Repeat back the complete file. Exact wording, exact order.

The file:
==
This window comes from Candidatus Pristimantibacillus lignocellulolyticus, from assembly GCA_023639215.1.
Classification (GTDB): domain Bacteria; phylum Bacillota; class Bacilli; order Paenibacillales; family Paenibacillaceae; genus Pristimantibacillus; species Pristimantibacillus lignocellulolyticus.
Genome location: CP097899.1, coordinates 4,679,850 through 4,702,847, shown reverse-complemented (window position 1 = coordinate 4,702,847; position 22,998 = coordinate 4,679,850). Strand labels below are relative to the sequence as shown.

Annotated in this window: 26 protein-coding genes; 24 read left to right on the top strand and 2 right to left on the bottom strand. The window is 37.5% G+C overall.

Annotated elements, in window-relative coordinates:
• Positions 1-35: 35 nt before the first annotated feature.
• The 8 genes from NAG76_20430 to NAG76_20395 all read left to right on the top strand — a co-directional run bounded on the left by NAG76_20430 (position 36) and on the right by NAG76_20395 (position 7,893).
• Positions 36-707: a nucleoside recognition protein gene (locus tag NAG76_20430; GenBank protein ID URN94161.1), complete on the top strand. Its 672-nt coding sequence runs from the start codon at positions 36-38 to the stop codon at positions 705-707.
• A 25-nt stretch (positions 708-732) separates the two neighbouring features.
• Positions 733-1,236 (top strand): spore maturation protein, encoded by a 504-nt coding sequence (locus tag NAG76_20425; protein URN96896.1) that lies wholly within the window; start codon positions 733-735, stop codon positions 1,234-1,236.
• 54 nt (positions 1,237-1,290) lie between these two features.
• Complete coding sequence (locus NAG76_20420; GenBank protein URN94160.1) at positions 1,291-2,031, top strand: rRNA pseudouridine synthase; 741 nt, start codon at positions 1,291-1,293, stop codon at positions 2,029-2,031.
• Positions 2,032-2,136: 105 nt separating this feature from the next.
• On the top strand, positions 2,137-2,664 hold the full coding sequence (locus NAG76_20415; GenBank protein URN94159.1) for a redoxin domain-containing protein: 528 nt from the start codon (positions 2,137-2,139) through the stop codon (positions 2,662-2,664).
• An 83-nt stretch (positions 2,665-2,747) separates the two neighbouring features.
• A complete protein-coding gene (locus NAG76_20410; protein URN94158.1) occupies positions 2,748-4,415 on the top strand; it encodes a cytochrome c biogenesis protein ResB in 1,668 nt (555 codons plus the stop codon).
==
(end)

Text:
This window comes from Candidatus Pristimantibacillus lignocellulolyticus, from assembly GCA_023639215.1.
Classification (GTDB): domain Bacteria; phylum Bacillota; class Bacilli; order Paenibacillales; family Paenibacillaceae; genus Pristimantibacillus; species Pristimantibacillus lignocellulolyticus.
Genome location: CP097899.1, coordinates 4,679,850 through 4,702,847, shown reverse-complemented (window position 1 = coordinate 4,702,847; position 22,998 = coordinate 4,679,850). Strand labels below are relative to the sequence as shown.

Annotated in this window: 26 protein-coding genes; 24 read left to right on the top strand and 2 right to left on the bottom strand. The window is 37.5% G+C overall.

Annotated elements, in window-relative coordinates:
• Positions 1-35: 35 nt before the first annotated feature.
• The 8 genes from NAG76_20430 to NAG76_20395 all read left to right on the top strand — a co-directional run bounded on the left by NAG76_20430 (position 36) and on the right by NAG76_20395 (position 7,893).
• Positions 36-707: a nucleoside recognition protein gene (locus tag NAG76_20430; GenBank protein ID URN94161.1), complete on the top strand. Its 672-nt coding sequence runs from the start codon at positions 36-38 to the stop codon at positions 705-707.
• A 25-nt stretch (positions 708-732) separates the two neighbouring features.
• Positions 733-1,236 (top strand): spore maturation protein, encoded by a 504-nt coding sequence (locus tag NAG76_20425; protein URN96896.1) that lies wholly within the window; start codon positions 733-735, stop codon positions 1,234-1,236.
• 54 nt (positions 1,237-1,290) lie between these two features.
• Complete coding sequence (locus NAG76_20420; GenBank protein URN94160.1) at positions 1,291-2,031, top strand: rRNA pseudouridine synthase; 741 nt, start codon at positions 1,291-1,293, stop codon at positions 2,029-2,031.
• Positions 2,032-2,136: 105 nt separating this feature from the next.
• On the top strand, positions 2,137-2,664 hold the full coding sequence (locus NAG76_20415; GenBank protein URN94159.1) for a redoxin domain-containing protein: 528 nt from the start codon (positions 2,137-2,139) through the stop codon (positions 2,662-2,664).
• An 83-nt stretch (positions 2,665-2,747) separates the two neighbouring features.
• A complete protein-coding gene (locus NAG76_20410; protein URN94158.1) occupies positions 2,748-4,415 on the top strand; it encodes a cytochrome c biogenesis protein ResB in 1,668 nt (555 codons plus the stop codon).